George Edward Challenger is a Scottish professor of anthropology and zoology employed by the British Museum in London. In addition, Challenger is known as an inventor of some ingenuity, making him one of the most significant prototypes for the stock character of adventurer-scientist so beloved in turn of the 20th century popular literature and the later works inspired by it. Challenger makes his first appearance in the 1912 novel, The Lost World, about which I want to talk today, but he appeared in four other stories by Doyle – two more novels and two short stories – in addition to many other tales by later authors.
The Lost World is told from the perspective of Edward Malone, a young man who works as a reporter for the Daily Gazette. Malone is in love with Gladys Hungerton, an intelligent woman with whom he has been friendly for some time before the novel starts but who does not share his affections. When pressed as to why, she tells Malone that she is "in love with somebody else," quickly elaborating that "it's nobody in particular, only an ideal." Malone desperately – and rather pathetically – says that he can change; he is willing to become anything she wants him to be: "teetotal, vegetarian, aeronaut, theosophist, superman," if only she could love him in return. Gladys reproaches him harshly but fairly, telling Malone just the sort of man whom she might love.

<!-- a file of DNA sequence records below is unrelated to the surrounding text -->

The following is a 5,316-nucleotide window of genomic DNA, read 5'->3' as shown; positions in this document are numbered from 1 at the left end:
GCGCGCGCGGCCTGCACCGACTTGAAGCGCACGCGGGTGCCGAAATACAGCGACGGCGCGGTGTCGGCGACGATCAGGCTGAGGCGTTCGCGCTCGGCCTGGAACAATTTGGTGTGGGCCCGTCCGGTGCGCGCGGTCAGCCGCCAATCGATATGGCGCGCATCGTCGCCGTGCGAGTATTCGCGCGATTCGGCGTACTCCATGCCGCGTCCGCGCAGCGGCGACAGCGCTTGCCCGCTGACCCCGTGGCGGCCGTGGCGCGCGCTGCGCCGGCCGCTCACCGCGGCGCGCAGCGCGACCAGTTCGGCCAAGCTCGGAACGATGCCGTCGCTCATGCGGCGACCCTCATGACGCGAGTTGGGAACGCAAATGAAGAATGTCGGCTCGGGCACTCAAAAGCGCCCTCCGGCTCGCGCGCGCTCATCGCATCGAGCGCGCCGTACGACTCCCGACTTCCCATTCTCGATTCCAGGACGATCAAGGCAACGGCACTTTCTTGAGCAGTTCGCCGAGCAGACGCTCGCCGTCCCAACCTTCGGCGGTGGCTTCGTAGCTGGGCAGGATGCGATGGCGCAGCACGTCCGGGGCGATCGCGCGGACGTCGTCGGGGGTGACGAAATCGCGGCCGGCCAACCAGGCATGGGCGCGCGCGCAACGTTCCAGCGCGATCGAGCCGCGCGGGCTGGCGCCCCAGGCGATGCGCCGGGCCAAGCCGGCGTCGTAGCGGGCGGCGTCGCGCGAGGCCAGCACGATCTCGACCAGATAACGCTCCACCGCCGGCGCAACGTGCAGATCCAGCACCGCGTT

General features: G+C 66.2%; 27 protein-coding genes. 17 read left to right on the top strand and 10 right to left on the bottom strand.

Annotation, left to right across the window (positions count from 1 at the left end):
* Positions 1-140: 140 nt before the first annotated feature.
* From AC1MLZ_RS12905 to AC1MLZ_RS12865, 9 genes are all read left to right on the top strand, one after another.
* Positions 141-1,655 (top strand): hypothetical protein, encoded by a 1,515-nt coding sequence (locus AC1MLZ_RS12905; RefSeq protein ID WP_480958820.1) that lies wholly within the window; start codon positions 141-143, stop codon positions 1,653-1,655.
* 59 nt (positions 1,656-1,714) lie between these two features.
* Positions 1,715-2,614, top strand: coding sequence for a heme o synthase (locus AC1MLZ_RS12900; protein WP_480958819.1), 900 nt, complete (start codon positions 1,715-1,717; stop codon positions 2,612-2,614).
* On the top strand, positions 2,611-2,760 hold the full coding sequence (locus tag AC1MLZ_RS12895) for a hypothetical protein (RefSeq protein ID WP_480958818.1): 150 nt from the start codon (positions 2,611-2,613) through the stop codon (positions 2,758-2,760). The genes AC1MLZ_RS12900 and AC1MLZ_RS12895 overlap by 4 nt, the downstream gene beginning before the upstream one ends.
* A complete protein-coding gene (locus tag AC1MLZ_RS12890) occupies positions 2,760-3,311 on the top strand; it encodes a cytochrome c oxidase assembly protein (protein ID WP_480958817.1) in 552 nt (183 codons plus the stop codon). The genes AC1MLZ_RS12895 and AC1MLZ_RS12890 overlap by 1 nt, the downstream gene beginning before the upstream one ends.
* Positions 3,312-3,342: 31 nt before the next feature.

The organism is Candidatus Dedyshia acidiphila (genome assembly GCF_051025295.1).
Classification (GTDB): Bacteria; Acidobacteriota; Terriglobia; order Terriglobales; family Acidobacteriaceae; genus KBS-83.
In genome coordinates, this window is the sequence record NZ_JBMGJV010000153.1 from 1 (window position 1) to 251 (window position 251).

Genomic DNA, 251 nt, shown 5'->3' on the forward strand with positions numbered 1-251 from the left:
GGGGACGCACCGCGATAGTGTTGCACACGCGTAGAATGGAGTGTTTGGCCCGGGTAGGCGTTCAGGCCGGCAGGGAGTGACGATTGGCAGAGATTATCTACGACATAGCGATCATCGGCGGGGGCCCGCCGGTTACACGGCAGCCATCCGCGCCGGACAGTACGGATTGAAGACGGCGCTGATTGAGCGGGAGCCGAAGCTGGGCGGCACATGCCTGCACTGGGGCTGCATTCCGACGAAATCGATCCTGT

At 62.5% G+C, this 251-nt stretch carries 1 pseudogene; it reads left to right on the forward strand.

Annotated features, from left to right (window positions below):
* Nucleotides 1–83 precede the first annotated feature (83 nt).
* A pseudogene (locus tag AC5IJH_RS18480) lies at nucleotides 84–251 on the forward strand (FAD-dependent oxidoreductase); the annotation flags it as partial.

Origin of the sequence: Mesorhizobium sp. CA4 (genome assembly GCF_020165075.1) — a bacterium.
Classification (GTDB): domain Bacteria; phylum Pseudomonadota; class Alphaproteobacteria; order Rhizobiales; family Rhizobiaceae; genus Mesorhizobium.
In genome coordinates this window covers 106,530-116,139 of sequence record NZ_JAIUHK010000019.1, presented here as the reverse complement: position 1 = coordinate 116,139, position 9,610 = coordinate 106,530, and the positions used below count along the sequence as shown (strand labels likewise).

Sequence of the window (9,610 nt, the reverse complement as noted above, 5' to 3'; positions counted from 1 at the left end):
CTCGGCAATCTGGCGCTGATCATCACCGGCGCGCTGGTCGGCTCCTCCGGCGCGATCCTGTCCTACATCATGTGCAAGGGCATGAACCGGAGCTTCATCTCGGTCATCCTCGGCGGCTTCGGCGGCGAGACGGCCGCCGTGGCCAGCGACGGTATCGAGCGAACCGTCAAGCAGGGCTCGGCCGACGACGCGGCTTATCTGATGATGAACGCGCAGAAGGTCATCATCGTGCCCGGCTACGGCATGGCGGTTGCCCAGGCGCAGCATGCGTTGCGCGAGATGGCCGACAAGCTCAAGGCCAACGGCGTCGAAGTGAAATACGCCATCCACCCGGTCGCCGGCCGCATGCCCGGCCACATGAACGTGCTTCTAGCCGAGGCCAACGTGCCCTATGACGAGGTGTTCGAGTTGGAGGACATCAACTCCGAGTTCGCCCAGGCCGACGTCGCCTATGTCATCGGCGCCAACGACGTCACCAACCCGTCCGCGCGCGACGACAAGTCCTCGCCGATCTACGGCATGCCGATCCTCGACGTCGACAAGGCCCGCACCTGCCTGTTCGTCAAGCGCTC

"He would be a harder, sterner man, not so ready to adapt himself to a silly girl's whim. But, above all, he must be a man who could do, who could act, who could look Death in the face and have no fear of him, a man of great deeds and strange experiences. It is never a man that I should love, but always the glories he had won; for they would be reflected upon me. Think of Richard Burton! When I read his wife's life of him I could so understand her love! And Lady Stanley! Did you ever read the wonderful last chapter of that book about her husband? These are the sort of men that a woman could worship with all her soul, and yet be the greater, not the less, on account of her love, honored by all the world as the inspirer of noble deeds."
Rather than understand what Gladys was trying to tell him, Malone cavils, telling her, "We can't all be Stanleys or Burtons … besides we don't get the chance – at least, I never had the chance." She tells him "chances are all around you" and Malone takes this as the impetus to "do something in the world."